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Definition and Example of Leading Questions

Posted: Jul 15, 2015

Leading QuestionsIn several posts in the past I have referred to the concept of Leading Questions.  Let's spend some time today deep diving into what leading questions really are.

Short Definition of Leading Questions

The short definition of a Leading Question is one that hints or suggests to respondents as to how to answer a survey question.

Why are Leading Questions Bad?

Leading Questions are bad because they give you inaccurate data.  They do not truly represent how a user is a thinking or what their opinions are.

Example of a Leading Question

Let's assume your website or product just went through an update.  You are proud of it and are excited to see how customers have reacted to the upgrade.  In the survey you ask the question: We have recently upgraded our site to provide a better customer experience.  What is your opinion of the new upgrade? Can you see what is wrong with this question?  Without even taking my opinion into consideration (or even see the upgrade) I immediately think that it is an improvement and that I should like.  As a customer I am always happy when improvements are made so I am immediately going to answer that I like the upgrade. What data did my answer provide to you as a survey owner?  Was it any help at all?  No - it was not.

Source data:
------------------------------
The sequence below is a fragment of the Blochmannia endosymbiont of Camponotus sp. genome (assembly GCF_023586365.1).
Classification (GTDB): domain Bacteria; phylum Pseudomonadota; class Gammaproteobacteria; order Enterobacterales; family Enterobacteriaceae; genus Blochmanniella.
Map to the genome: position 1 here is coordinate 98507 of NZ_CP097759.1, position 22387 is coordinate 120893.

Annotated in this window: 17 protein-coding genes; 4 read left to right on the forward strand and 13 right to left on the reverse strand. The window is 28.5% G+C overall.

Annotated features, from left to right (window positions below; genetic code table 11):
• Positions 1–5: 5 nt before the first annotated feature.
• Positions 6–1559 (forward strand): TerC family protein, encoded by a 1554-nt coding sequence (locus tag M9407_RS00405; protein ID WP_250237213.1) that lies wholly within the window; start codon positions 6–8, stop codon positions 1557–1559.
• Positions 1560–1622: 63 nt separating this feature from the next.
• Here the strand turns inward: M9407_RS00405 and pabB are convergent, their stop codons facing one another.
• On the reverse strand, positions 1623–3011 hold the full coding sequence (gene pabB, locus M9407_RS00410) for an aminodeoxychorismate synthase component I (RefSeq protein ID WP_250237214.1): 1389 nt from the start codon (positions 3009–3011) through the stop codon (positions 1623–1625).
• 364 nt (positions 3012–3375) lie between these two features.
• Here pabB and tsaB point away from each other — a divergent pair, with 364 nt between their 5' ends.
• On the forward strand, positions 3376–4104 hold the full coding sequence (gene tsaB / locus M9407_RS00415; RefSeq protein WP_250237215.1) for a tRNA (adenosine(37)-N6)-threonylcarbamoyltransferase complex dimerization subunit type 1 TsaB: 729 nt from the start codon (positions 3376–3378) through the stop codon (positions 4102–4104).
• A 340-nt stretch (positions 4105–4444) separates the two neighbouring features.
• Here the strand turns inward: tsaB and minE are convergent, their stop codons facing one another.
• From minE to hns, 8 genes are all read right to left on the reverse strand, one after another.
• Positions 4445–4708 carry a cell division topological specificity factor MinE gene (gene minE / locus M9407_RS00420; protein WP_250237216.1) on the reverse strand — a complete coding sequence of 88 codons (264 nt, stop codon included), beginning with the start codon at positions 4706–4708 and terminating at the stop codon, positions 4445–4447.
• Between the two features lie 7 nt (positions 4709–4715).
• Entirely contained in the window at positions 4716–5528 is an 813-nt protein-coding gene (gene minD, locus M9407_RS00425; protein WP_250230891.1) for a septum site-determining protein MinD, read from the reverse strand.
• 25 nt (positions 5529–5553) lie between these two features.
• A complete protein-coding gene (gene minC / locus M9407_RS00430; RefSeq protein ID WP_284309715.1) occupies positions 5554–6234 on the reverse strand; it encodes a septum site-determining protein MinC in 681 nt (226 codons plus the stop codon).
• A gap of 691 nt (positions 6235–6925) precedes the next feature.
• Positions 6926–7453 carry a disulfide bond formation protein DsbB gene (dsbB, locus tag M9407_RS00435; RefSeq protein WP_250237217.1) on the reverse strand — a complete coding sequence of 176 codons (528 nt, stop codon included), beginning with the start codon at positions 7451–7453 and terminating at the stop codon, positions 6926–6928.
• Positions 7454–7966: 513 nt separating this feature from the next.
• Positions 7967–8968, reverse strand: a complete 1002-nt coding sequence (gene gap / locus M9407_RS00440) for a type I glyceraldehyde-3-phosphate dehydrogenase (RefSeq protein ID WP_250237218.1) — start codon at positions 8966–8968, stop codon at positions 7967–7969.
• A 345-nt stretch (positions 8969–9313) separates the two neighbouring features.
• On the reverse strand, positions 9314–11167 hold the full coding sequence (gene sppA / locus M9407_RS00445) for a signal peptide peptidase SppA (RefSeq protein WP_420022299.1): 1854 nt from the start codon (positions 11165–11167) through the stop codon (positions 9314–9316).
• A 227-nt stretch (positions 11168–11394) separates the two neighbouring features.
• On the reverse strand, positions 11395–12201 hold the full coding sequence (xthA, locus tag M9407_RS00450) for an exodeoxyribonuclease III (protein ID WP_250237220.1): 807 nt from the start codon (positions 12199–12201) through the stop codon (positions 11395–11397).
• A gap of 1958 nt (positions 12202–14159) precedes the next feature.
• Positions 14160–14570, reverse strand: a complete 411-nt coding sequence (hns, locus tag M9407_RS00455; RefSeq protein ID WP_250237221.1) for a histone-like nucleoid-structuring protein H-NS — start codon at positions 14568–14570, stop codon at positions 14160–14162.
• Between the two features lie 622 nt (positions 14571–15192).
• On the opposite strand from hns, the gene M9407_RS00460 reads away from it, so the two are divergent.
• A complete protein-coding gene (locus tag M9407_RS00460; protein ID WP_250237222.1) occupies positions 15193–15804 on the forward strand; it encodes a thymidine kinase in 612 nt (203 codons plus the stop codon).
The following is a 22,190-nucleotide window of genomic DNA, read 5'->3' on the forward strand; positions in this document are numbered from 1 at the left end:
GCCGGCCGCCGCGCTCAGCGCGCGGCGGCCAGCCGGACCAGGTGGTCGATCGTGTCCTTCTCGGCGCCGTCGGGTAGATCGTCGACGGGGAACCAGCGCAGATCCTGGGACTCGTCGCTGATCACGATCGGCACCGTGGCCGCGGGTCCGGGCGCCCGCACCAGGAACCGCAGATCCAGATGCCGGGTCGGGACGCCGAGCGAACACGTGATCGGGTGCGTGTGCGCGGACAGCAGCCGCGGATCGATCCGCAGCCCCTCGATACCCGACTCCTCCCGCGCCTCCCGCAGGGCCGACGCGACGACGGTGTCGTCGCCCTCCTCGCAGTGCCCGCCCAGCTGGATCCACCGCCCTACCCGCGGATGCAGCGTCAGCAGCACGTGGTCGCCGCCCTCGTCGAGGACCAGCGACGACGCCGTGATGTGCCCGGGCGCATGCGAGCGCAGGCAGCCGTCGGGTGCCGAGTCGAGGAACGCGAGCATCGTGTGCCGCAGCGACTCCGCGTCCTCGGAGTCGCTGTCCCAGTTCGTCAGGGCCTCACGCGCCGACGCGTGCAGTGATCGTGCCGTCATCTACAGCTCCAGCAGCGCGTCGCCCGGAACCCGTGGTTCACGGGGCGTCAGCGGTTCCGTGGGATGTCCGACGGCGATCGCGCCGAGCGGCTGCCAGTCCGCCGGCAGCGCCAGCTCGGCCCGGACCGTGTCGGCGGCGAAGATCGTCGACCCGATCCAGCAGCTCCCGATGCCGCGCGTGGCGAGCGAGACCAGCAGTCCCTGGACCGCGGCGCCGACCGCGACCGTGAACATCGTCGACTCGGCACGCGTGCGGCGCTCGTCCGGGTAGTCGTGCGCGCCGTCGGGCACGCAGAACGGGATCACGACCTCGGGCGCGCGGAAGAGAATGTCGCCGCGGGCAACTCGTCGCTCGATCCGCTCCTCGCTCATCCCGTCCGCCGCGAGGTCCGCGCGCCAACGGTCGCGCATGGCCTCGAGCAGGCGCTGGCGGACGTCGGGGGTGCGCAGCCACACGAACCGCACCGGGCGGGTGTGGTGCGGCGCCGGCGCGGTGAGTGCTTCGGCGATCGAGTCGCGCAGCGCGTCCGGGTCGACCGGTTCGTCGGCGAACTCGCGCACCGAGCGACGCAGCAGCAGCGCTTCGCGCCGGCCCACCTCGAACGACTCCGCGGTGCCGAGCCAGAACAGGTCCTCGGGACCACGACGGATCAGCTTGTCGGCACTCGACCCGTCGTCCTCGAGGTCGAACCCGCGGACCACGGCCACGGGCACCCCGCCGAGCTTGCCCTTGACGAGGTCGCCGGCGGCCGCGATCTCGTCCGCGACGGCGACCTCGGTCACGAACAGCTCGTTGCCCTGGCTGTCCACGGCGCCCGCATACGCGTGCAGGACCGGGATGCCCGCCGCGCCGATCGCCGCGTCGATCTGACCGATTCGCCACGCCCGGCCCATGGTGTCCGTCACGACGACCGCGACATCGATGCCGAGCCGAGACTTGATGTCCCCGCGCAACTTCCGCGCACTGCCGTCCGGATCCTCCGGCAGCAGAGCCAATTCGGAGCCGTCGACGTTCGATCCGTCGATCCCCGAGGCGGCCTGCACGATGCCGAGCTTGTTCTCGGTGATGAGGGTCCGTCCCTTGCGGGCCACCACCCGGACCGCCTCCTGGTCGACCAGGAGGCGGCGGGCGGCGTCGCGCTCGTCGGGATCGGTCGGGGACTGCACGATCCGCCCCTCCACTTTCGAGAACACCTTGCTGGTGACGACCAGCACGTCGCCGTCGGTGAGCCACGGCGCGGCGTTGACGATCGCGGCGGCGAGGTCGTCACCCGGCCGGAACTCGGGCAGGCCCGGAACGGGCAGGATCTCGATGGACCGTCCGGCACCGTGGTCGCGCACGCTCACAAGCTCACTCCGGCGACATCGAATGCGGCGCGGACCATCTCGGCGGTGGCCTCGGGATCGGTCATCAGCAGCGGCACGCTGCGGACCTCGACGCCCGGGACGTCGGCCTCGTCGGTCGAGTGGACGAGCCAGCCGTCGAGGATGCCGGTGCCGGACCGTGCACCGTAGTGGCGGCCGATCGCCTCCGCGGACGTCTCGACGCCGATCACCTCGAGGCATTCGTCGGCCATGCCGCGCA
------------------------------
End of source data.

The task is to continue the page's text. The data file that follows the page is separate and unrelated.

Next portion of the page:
How to avoid Leading Questions

Leading questions are so easy to include without even truly thinking about them.  Look at the example above.  As a company I always want to present a positive outlook on my product or service - especially in customer service situations.  However during a survey you want to avoid leading questions otherwise your data and efforts will be worthless. To avoid creating leading questions ensure that you are using phrases that paint a picture for the user.  In the above example I could have used. We have recently upgraded our customer service site.  What is your opinion of the upgrade? Do you see the difference between the two examples?  How did the second example make you respond?  How did that compare to the first question which had leading text within it?

Final Thoughts

Leading questions are so easy to include in your survey - even if you don't intend to.  It is natural to wait to paint as pretty a picture of your service as possible for your customers.  However a survey is not the place to manipulate respondents into thinking a certain way.  A survey is where you want their true opinions to surface.  Then you will have valuable data that can improve your product. Again - the definition of a leading question is one that hints or suggests to respondents as to how to answer a survey question.  Avoid leading questions.




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